Deferred refinement was the second approach to refinement that we had set out to examine.

You will recall that in direct refinement the specification is refined into their corresponding program design in a single step; as we saw with the library example so far.

In deferred refinement, the first refinement cycle will result in a new – more explicit – specification, which is then further refined and so on, resulting in a related and provably consequent sequence of documents finally yielding an implementable design.

Deferred Refinement

A database check-pointing system

A database, in the most generic, is defined as a function from addresses to pages of data. We shall use this definition to commence our work.

We introduce ADDR and PAGE as types. They may be classes developed or to be developed elsewhere or basic types (probably the former). [ADDR, PAGE]

We define DATABASE as the abbreviation for all the functions from ADDR to PAGE.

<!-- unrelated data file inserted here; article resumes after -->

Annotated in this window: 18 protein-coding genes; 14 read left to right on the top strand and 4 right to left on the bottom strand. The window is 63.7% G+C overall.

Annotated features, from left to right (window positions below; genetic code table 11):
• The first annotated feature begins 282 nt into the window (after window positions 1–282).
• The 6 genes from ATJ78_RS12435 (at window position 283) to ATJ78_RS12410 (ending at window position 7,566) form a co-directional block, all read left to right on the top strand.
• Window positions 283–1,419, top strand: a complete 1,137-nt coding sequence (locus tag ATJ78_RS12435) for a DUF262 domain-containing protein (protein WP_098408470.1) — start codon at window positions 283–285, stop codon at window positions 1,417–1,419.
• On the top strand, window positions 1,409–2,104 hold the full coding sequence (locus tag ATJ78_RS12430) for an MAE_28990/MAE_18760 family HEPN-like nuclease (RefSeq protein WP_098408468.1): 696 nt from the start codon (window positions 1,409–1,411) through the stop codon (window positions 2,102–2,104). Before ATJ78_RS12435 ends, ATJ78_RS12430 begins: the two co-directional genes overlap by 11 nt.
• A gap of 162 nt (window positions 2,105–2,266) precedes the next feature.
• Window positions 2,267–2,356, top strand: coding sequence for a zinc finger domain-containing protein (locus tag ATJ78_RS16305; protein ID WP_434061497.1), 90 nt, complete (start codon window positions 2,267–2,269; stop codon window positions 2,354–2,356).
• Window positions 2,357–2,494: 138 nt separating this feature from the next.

Deferred Refinement

Let us compose a system that, from the user’s viewpoint, has two versions of the database. The state space will be something like:

CheckSys

working: DATABASE

backup : DATABASE

This says that the two observations working and backup may be any databases at all and need not be related in any way. Of course we will build some relationship between them later.

Most operations affect only the working database. For example:

Deferred Refinement

Access

ΞCheckSys

p! : PAGE

p! = working(a?)

This operation takes an address a? as input and produces as its output p! the page stored at that address. Neither version of the database changes.

Deferred Refinement

It is also possible to update the working database with a new page:

Update

 CheckSys

p? : PAGE

working’= working {a? p?}

backup’ = backup

Note:

Now the two versions are no longer identical – if they were at all

Deferred Refinement

We can “Synch” the two database copies. This is a Check Point

CheckPoint

 CheckSys

working’= working

backup’ = working

We can also restore the working database to its state at the last check point.

Restore

 CheckSys

working’= backup

backup’ = backup

Deferred Refinement

This completes the specification! Now we commence the refinement process.

At first we might want to keep two copies of the database, so implementing the specification directly.

Experience however tells us that copying the entire database is a very expensive operation particularly if check points are taken frequently.